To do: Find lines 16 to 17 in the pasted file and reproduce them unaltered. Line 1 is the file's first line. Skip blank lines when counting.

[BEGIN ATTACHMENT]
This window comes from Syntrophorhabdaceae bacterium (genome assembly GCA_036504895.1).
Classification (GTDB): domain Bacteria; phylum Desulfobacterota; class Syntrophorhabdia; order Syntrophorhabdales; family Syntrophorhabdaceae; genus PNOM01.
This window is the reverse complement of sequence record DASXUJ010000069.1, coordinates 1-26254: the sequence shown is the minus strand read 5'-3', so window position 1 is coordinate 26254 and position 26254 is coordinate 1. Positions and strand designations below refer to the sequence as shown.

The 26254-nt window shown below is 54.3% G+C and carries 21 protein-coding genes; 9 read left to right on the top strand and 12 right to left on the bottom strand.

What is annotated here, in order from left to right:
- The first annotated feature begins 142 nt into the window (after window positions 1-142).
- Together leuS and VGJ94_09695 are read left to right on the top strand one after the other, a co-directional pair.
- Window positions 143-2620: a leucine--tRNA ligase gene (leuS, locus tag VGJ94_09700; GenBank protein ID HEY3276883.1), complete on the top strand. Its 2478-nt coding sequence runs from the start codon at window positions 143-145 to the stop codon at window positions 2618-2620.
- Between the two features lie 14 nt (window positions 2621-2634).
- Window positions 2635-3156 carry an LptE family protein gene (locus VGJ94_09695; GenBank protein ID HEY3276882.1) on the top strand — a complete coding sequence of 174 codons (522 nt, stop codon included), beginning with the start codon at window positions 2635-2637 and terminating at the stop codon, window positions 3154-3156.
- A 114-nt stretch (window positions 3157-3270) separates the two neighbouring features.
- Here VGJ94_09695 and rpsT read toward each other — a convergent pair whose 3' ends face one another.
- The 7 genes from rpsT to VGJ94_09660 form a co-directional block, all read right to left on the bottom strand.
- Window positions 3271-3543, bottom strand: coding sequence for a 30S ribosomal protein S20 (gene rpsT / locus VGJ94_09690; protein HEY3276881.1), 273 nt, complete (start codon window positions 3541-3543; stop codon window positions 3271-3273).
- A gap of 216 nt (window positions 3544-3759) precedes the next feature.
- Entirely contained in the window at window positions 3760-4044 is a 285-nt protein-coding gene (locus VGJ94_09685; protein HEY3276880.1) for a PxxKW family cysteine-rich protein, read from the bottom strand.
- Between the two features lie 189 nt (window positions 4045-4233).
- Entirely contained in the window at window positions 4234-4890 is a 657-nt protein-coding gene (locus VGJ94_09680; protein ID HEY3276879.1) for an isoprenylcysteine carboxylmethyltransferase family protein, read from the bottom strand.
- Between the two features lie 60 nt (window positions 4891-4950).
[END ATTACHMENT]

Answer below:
- Entirely contained in the window at window positions 3760-4044 is a 285-nt protein-coding gene (locus VGJ94_09685; protein HEY3276880.1) for a PxxKW family cysteine-rich protein, read from the bottom strand.
- Between the two features lie 189 nt (window positions 4045-4233).